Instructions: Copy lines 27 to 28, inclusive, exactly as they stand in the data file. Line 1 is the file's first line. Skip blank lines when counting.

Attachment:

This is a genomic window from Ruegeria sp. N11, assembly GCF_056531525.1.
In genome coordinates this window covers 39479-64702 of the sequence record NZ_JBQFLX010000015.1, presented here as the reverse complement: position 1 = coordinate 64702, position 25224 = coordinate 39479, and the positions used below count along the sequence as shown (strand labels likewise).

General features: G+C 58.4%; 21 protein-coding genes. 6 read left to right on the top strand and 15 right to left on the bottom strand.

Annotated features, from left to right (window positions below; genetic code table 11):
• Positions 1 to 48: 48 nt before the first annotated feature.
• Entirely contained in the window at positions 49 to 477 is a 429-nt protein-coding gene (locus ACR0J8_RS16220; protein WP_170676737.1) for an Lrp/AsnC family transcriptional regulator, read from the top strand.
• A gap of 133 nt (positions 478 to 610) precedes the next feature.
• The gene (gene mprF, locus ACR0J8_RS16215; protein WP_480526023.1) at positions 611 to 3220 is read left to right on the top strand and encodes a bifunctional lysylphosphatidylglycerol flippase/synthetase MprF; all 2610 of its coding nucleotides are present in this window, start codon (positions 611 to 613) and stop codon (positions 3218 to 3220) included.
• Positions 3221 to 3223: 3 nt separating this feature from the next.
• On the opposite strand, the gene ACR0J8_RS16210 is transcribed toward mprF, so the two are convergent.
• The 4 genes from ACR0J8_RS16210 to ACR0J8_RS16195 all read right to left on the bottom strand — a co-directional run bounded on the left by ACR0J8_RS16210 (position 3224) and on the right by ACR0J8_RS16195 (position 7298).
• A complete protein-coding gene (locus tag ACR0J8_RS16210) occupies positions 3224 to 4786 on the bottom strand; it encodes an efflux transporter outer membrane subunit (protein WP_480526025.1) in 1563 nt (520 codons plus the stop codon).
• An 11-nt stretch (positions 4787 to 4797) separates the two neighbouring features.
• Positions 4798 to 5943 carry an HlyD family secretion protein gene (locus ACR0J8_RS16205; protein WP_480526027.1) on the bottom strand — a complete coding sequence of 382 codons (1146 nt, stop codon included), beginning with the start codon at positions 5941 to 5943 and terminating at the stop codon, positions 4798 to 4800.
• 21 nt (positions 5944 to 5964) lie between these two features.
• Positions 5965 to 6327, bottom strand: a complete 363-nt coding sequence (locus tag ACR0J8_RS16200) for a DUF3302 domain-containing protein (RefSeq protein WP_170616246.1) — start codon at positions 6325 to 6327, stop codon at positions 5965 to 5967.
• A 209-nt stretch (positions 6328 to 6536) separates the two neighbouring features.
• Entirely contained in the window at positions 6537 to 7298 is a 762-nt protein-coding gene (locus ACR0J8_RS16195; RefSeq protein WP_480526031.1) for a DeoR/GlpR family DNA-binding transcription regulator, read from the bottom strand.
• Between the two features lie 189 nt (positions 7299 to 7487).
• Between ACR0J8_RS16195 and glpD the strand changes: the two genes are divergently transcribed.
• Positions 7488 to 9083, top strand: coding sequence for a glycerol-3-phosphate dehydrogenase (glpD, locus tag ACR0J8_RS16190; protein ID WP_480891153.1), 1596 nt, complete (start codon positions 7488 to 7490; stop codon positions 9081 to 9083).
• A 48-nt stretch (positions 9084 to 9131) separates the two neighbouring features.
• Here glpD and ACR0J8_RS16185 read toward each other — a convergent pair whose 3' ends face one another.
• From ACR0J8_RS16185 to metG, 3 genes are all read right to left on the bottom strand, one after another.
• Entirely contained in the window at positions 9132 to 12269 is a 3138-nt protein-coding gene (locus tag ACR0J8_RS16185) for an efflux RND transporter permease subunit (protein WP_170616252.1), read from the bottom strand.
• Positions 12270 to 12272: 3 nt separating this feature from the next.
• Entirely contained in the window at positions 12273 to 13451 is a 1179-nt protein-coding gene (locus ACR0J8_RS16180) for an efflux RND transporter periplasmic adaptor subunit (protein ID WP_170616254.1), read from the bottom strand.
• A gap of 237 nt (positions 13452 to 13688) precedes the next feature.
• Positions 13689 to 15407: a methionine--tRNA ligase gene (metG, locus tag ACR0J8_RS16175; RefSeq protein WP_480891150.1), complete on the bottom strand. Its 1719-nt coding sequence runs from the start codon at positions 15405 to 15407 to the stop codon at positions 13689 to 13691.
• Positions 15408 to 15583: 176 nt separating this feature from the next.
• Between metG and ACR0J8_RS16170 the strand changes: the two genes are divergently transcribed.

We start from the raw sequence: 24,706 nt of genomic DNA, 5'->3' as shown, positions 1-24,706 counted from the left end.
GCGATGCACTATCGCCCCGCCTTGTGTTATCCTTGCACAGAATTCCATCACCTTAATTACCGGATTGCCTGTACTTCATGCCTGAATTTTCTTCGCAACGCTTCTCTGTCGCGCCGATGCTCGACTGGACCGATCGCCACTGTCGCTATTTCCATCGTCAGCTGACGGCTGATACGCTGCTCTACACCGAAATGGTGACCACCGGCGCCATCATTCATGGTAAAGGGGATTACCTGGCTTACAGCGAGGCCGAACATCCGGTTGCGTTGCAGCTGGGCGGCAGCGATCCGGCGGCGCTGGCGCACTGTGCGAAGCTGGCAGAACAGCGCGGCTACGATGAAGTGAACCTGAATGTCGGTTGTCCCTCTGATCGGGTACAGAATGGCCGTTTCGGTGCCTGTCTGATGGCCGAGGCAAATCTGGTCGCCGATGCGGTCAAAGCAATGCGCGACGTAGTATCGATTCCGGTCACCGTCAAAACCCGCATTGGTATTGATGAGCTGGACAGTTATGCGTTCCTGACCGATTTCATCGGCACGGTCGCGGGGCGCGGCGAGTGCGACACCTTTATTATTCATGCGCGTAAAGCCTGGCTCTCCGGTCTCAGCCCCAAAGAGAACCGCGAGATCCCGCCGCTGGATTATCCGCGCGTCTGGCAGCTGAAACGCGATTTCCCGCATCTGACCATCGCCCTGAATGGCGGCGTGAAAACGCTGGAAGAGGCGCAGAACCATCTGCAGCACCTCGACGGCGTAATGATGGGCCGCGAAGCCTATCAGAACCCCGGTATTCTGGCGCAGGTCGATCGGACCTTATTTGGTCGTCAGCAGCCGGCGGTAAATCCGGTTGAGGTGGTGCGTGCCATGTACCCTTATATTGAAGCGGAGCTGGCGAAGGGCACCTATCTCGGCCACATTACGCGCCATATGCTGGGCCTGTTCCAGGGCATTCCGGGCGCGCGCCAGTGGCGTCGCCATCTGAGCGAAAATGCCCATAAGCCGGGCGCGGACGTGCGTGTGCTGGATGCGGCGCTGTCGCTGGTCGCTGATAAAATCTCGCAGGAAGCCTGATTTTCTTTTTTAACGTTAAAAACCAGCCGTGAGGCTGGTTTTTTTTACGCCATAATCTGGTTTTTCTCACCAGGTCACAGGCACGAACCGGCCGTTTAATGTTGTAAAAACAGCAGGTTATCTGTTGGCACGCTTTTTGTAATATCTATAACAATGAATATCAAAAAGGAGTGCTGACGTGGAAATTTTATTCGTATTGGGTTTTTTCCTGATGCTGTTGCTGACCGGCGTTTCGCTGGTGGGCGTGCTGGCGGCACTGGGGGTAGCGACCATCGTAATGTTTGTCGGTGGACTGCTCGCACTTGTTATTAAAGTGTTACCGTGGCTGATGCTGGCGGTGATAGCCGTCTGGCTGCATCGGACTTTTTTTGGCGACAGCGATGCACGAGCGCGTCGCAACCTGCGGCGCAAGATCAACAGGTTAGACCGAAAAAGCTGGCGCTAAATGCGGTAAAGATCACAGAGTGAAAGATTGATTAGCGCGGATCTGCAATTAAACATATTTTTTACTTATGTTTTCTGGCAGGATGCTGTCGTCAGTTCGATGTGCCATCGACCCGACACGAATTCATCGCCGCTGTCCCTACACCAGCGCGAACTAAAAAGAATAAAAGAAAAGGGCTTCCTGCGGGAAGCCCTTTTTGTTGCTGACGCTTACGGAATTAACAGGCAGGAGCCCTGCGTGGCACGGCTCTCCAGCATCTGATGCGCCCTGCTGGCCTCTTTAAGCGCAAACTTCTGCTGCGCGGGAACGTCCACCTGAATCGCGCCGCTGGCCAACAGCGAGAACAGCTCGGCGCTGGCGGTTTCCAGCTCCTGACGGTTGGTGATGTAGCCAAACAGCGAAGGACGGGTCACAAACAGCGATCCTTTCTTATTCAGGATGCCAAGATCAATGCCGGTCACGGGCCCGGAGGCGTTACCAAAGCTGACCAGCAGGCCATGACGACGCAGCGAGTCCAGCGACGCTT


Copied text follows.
• Entirely contained in the window at positions 12273 to 13451 is a 1179-nt protein-coding gene (locus ACR0J8_RS16180) for an efflux RND transporter periplasmic adaptor subunit (protein ID WP_170616254.1), read from the bottom strand.
• A gap of 237 nt (positions 13452 to 13688) precedes the next feature.